Dwaliues Deon Carter v. State of Mississippi – 404(b) – In January 2011, the bodies of Robert Lewis Carter and his fianceé, Renita Lee Mark were found dead in their home from gunshot wounds. Their seven-month-old infant was found on the floor of the house, hungry, crying, and in need of a diaper change. Robert’s brother was found guilty of capital murder; house burglary; etc. Robert confessed to burglarizing the house with Travaris Christian but claimed that Travaris was the one who did the shooting. On appeal he argues, among other things, that the court erred in allowing the jury to hear “bad act” evidence that Robert and Dwaliues had argued in the past. The COA affirms.
Nalonnie Moore Osborne v. Leslie Osborne – cruel and inhumane treatment divorce – Leslie (“Les”) and Lonnie were married in 1999 and separated in January 2012. Lonnie filed a complaint for divorce in 2012 on the ground of irreconcilable differences, and later amended the complaint to include the ground of habitual cruel and inhuman treatment. After a hearing, the chancellor found insufficiency evidence to support the granting of a divorce on the grounds of cruel and inhumane treatment.
John Edward Young, Jr. v. State of Mississippi – sexual battery – Young was convicted of sexual battery involving his uncle’s 11-year-old stepdaughter. On appeal, he argues that the trial judge erred by declining to excuse a prospective juror for cause, by allowing testimony that Young had stated that he had prior “felonies,” by precluding Young’s uncle from testifying regarding K.M.’s past behavior, and by giving an erroneous jury instruction. He also argues that his trial counsel was ineffective for failing to proffer the testimony of the uncle. The COA affirms but finds that the ineffectiveness counsel would have to be addressed in a post conviction pleading.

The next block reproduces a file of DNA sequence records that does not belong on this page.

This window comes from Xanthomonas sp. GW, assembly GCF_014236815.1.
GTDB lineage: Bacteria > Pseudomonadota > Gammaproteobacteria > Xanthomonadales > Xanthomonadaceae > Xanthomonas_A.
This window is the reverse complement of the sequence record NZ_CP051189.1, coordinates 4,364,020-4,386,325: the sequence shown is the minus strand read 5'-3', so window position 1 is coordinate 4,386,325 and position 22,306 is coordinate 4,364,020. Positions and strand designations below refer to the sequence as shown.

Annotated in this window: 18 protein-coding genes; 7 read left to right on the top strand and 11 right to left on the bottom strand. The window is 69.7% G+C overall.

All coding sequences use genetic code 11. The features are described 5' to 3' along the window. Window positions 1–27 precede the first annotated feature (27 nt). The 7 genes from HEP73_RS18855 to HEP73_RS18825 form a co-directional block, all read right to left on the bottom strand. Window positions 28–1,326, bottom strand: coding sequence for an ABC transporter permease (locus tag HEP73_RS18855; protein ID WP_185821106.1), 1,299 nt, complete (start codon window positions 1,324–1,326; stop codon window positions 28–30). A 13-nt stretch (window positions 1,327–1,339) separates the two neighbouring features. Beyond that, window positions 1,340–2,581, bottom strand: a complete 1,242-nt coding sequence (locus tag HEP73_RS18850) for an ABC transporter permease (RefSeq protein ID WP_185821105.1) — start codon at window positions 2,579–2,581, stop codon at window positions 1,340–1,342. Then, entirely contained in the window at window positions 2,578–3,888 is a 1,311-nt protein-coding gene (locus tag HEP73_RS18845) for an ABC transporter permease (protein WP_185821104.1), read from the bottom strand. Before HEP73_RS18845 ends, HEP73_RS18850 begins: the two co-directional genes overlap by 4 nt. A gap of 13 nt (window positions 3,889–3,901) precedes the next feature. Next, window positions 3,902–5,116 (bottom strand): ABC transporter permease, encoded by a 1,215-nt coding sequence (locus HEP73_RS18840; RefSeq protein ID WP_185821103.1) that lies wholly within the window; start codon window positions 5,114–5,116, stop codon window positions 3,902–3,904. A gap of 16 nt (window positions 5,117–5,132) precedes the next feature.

The Mississippi Department of Wildlife, Fisheries and Parks v. Gaylon Bradshaw – termination from state employment – Bradshaw was fired for sending harassing and sexually graphic text messages to a female only a short time after he had been reprimanded and suspended without pay for similar misconduct involving another female. Bradshaw appealed to Mississippi Employee Appeals Board which upheld his dismissal. Bradshaw then appealed to circuit court. The COA reverses the circuit court and upholds Bradshaw’s termination.
Patricia Weathersby v. Mississippi Baptist Medical Center – workers comp. -Patricia Weathersby worked in clerical positions at Mississippi Baptist Medical Center. In 2011, she injured her back at work, but she returned to her job, without restriction, and continued to earn the same wages and perform the same duties as prior to her injury despite having undergone two surgeries and experienced continued pain and discomfort as a result of her injury. Weathersby sought permanent partial disability benefits for her back injury.
However, in accordance with longstanding precedent, the Commission applied a rebuttable presumption that Weathersby had suffered no loss of wage-earning capacity—and, hence, no disability—because she returned to work at the same wages as prior to her injury. The Commission also found that Weathersby had not presented any evidence to rebut that presumption. Because the Commission’s decision is supported by substantial evidence and is not clearly erroneous, we affirm.